Communist Party of Australia

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Journal of the Communist Party of Australia


United State military aid and Iraqi oil

by Victor Perlo

Reprinted from the September 21, 1996 issue of the People’s Weekly World, newspaper of the CPUSA.

An editorial in the September 12, 1996 edition of the New York Times put the US invasion of Iraq in perspective: “The vital [US] interest in the area is oil. Saddam Hussein cannot be allowed to determine the availability or price of much of the global oil supply.”

Americans are the world’s largest consumers of oil and want to get it at reasonable prices. But the US-owned transnational oil corporations want high prices and are willing to resort to any means toward that end.

Since the US started [its latest missile attacks on] Iraq, the price of crude has climbed one third.

Basically, the vital interest of the major US oil companies is the privatisation of the nationally owned oil fields of Iraq, Saudi Arabia, Iran and other major producers. Were Hussein to be overthrown, a newly-installed-by-Washington “democratic government” would almost certainly privatise Iraq’s oil.

And the US companies would get back more than the 50 percent prenationalisation share Exxon and Mobil had.

Before nationalisation, the oil producing countries were paid minute amounts for their oil. After nationalisation they were able, through OPEC, to substantially raise prices.

At that time the United States was unable to prevent nationalisation but now, in the euphoria of being the “sole superpower”, the State Department and the Pentagon feel confident in using military means to serve the oil companies.

The Republican controlled Congress has just added $9.5 billion to the US military budget.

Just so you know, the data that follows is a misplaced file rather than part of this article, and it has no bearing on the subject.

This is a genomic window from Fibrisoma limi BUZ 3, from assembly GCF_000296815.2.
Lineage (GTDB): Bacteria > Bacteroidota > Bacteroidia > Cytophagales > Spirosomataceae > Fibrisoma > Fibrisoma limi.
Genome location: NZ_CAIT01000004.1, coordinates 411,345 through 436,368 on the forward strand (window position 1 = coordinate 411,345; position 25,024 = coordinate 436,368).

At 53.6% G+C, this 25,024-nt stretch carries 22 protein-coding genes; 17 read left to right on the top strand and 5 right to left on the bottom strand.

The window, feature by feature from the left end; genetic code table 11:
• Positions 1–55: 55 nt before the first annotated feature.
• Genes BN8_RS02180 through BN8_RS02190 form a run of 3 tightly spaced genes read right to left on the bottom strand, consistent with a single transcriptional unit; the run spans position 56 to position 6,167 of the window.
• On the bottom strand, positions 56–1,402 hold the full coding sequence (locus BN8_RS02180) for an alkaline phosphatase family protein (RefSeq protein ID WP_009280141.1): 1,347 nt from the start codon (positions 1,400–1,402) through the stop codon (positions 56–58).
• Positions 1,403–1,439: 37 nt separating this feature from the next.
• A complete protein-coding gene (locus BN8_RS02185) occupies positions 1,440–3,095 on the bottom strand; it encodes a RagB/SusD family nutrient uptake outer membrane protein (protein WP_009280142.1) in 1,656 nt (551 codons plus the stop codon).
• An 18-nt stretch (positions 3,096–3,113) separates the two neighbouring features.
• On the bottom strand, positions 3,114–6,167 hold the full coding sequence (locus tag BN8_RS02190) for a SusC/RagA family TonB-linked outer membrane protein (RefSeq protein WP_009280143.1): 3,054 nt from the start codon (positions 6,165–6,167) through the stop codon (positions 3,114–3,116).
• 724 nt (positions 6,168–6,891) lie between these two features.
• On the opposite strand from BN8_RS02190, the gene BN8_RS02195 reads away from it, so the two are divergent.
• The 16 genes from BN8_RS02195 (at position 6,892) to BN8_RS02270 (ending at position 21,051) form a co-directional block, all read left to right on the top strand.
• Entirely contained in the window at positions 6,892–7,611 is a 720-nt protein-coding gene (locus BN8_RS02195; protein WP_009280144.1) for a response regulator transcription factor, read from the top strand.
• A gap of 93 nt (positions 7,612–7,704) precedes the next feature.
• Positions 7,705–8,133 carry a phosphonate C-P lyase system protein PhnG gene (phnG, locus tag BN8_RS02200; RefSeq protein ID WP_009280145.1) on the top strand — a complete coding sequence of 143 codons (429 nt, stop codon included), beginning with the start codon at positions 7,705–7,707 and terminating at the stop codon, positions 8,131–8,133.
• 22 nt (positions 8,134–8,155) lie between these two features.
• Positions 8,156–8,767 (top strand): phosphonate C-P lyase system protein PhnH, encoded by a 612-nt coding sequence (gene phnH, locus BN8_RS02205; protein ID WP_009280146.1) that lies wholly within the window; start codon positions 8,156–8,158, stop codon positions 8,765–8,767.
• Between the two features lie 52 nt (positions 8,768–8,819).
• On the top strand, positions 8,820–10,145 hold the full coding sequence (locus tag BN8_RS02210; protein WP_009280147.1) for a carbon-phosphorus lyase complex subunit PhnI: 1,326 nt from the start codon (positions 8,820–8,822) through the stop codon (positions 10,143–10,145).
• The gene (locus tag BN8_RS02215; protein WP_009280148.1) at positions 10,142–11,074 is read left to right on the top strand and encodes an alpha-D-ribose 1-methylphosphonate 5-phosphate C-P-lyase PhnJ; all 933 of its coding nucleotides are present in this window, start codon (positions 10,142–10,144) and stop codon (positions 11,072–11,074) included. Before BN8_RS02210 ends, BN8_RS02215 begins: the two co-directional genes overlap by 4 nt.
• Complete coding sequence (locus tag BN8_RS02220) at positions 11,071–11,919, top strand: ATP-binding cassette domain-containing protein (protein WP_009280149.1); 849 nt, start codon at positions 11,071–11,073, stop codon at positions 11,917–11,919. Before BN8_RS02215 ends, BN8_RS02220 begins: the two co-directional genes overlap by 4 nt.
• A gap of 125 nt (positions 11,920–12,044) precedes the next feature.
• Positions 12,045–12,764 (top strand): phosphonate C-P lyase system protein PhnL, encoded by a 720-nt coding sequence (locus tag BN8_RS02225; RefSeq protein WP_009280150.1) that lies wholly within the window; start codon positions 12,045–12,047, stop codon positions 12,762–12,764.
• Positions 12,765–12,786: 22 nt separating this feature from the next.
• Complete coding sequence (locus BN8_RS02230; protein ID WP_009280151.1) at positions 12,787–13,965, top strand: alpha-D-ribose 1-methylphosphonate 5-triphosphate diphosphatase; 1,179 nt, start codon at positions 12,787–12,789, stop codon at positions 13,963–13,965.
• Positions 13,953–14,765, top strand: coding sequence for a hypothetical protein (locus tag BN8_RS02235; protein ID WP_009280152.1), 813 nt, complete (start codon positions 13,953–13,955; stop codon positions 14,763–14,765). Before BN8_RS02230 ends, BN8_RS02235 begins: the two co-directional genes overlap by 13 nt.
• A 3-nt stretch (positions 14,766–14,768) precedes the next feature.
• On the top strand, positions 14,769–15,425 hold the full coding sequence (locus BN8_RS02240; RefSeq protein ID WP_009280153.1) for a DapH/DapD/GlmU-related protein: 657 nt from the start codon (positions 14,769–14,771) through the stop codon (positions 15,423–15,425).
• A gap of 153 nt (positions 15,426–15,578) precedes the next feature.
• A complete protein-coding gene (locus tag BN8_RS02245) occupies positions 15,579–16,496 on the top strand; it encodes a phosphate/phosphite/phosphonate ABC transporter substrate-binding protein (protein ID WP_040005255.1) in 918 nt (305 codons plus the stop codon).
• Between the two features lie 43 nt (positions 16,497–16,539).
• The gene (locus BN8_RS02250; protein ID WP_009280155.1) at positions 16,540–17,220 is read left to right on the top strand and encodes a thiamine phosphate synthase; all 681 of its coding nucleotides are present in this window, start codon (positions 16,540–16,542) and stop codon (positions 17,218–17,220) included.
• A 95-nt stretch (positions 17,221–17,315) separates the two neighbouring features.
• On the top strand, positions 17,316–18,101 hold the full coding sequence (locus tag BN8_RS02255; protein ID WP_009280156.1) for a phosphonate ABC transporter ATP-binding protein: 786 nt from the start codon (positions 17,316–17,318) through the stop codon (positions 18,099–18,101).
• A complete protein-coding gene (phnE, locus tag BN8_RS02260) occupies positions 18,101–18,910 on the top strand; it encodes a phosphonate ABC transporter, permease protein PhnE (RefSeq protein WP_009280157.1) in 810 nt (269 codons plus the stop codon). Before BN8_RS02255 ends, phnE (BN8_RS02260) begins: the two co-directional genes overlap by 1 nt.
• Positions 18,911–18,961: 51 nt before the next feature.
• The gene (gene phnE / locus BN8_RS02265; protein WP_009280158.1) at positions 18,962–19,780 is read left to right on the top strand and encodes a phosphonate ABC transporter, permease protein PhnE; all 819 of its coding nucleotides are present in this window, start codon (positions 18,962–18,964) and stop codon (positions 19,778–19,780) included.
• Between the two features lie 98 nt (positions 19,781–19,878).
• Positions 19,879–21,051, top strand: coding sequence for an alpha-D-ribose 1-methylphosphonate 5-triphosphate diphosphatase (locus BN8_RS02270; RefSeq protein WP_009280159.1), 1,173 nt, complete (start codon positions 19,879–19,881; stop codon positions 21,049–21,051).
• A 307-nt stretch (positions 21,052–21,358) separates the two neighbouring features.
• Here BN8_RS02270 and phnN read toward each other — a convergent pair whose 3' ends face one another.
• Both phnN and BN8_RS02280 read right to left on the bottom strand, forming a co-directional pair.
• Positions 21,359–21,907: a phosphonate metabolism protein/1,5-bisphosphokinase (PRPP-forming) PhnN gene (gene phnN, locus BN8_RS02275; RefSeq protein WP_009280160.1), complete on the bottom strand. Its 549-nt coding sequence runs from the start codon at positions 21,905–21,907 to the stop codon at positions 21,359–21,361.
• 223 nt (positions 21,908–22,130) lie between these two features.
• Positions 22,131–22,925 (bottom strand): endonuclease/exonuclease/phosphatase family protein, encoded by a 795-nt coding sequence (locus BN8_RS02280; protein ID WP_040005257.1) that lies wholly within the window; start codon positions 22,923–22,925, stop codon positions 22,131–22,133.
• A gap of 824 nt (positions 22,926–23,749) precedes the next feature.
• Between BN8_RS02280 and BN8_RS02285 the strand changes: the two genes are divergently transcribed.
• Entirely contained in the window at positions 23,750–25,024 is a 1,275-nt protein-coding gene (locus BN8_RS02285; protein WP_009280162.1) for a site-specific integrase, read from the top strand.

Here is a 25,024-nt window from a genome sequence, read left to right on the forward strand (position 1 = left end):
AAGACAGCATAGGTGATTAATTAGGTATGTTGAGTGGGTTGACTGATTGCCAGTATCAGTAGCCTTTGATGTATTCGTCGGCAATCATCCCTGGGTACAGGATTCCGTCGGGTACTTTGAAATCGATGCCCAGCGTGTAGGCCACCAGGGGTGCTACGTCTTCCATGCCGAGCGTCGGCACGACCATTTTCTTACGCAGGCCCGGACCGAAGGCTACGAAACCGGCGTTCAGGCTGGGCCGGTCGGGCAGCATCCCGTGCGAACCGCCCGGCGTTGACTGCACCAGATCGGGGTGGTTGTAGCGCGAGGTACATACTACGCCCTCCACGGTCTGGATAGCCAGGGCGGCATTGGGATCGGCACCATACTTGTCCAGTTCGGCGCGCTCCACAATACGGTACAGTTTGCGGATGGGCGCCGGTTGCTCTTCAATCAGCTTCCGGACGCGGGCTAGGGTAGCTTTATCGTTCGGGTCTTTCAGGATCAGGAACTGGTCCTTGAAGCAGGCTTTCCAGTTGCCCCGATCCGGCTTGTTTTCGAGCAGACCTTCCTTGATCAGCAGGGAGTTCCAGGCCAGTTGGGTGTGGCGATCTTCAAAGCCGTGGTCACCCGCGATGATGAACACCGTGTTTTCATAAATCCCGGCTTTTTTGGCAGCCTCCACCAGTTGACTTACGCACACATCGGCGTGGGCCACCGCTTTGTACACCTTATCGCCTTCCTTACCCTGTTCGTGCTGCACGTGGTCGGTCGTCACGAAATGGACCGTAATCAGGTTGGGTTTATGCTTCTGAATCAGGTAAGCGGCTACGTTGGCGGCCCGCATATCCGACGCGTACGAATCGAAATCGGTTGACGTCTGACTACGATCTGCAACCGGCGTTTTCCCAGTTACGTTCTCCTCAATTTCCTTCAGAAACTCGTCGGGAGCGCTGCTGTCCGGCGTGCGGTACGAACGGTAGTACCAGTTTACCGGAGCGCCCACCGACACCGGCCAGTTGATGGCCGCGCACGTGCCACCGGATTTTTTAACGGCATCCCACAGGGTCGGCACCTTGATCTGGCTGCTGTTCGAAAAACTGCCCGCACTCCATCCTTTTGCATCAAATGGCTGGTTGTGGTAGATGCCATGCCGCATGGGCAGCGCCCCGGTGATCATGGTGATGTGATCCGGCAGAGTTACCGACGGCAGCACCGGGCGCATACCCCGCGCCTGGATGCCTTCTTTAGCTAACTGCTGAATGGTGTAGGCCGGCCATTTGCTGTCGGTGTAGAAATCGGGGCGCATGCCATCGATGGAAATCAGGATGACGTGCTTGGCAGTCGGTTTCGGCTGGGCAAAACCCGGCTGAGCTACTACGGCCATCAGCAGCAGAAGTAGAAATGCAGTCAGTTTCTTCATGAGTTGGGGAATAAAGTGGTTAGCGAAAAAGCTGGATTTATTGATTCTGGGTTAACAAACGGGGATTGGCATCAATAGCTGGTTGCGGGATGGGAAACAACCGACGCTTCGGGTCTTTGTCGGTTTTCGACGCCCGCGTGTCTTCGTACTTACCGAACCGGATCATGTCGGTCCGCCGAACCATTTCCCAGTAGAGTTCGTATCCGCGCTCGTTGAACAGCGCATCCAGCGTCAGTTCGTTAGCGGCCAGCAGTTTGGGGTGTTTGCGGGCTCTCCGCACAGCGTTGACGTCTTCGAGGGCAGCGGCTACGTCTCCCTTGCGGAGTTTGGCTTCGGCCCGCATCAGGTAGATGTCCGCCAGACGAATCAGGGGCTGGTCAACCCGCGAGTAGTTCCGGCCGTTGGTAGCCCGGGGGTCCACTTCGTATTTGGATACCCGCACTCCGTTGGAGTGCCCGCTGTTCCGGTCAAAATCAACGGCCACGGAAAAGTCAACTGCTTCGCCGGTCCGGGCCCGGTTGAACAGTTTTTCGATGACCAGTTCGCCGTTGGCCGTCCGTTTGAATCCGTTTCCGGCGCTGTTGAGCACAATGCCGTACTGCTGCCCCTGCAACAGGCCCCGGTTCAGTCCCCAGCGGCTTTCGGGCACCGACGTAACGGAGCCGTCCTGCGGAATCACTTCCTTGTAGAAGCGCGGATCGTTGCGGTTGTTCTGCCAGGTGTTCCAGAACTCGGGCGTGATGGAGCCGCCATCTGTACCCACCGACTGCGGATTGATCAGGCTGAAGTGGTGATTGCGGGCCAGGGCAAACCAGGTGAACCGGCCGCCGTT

Defense Secretary William Perry vows that the American response will be “disproportionate with the provocation against us”, prompting a Pentagon official to say, “It’s like he’s given us entree to turn everything into rubble.”

Simultaneously Washington is ending its humanitarian aid to the Iraqi Kurds, because, a government spokesman explained, the US “did not want to intervene in a Kurdish civil war” — and this from a government that has broadcast to the world it’s right to intervene in the internal affairs of any country.

The precedent for military intervention in the area by US imperialism was set in the aftermath of World War I when oil concessions in what is now Iraq were taken from the Germans and divided among British, Dutch and French companies.

Rockefeller’s Standard Oil influenced the US government to get in on the act which led to Standard Oil getting a large chunk of Iraqi oil and US companies getting 100 per cent in Saudi Arabia.

Opposition to further US attacks is not in contradiction to opposi tion to the Hussein dictatorship. Washington is no more concerned about that than it is about the Suharto dictatorship in Indonesia.

Oppression by the Iraqi regime is no grounds for military action or embargoes against the people of that country. And one thing is certain: The greed for Iraqi oil certainly is no justification.

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